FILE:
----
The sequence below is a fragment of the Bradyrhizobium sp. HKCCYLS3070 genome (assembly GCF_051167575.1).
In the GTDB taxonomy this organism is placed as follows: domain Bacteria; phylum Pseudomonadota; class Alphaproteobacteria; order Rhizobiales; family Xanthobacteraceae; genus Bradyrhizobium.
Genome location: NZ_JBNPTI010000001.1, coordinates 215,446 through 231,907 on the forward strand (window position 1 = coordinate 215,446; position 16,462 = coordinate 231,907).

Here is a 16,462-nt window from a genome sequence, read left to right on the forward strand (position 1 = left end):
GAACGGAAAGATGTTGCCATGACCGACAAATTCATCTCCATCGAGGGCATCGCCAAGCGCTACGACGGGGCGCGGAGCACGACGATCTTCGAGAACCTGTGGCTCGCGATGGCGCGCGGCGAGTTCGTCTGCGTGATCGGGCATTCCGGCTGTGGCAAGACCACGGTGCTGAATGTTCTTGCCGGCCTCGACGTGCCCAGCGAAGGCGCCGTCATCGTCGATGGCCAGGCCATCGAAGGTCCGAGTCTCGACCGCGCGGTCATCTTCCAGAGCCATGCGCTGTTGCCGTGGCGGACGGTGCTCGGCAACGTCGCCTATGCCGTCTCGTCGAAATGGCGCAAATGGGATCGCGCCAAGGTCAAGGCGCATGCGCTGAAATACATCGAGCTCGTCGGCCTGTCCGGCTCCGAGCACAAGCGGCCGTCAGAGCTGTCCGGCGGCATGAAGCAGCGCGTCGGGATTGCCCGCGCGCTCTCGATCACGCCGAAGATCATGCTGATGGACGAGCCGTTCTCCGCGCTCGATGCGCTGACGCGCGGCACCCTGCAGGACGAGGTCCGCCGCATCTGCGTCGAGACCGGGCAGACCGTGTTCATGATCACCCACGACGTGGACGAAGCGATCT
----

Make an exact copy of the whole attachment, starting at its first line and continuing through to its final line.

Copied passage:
The sequence below is a fragment of the Bradyrhizobium sp. HKCCYLS3070 genome (assembly GCF_051167575.1).
In the GTDB taxonomy this organism is placed as follows: domain Bacteria; phylum Pseudomonadota; class Alphaproteobacteria; order Rhizobiales; family Xanthobacteraceae; genus Bradyrhizobium.
Genome location: NZ_JBNPTI010000001.1, coordinates 215,446 through 231,907 on the forward strand (window position 1 = coordinate 215,446; position 16,462 = coordinate 231,907).

Here is a 16,462-nt window from a genome sequence, read left to right on the forward strand (position 1 = left end):
GAACGGAAAGATGTTGCCATGACCGACAAATTCATCTCCATCGAGGGCATCGCCAAGCGCTACGACGGGGCGCGGAGCACGACGATCTTCGAGAACCTGTGGCTCGCGATGGCGCGCGGCGAGTTCGTCTGCGTGATCGGGCATTCCGGCTGTGGCAAGACCACGGTGCTGAATGTTCTTGCCGGCCTCGACGTGCCCAGCGAAGGCGCCGTCATCGTCGATGGCCAGGCCATCGAAGGTCCGAGTCTCGACCGCGCGGTCATCTTCCAGAGCCATGCGCTGTTGCCGTGGCGGACGGTGCTCGGCAACGTCGCCTATGCCGTCTCGTCGAAATGGCGCAAATGGGATCGCGCCAAGGTCAAGGCGCATGCGCTGAAATACATCGAGCTCGTCGGCCTGTCCGGCTCCGAGCACAAGCGGCCGTCAGAGCTGTCCGGCGGCATGAAGCAGCGCGTCGGGATTGCCCGCGCGCTCTCGATCACGCCGAAGATCATGCTGATGGACGAGCCGTTCTCCGCGCTCGATGCGCTGACGCGCGGCACCCTGCAGGACGAGGTCCGCCGCATCTGCGTCGAGACCGGGCAGACCGTGTTCATGATCACCCACGACGTGGACGAAGCGATCT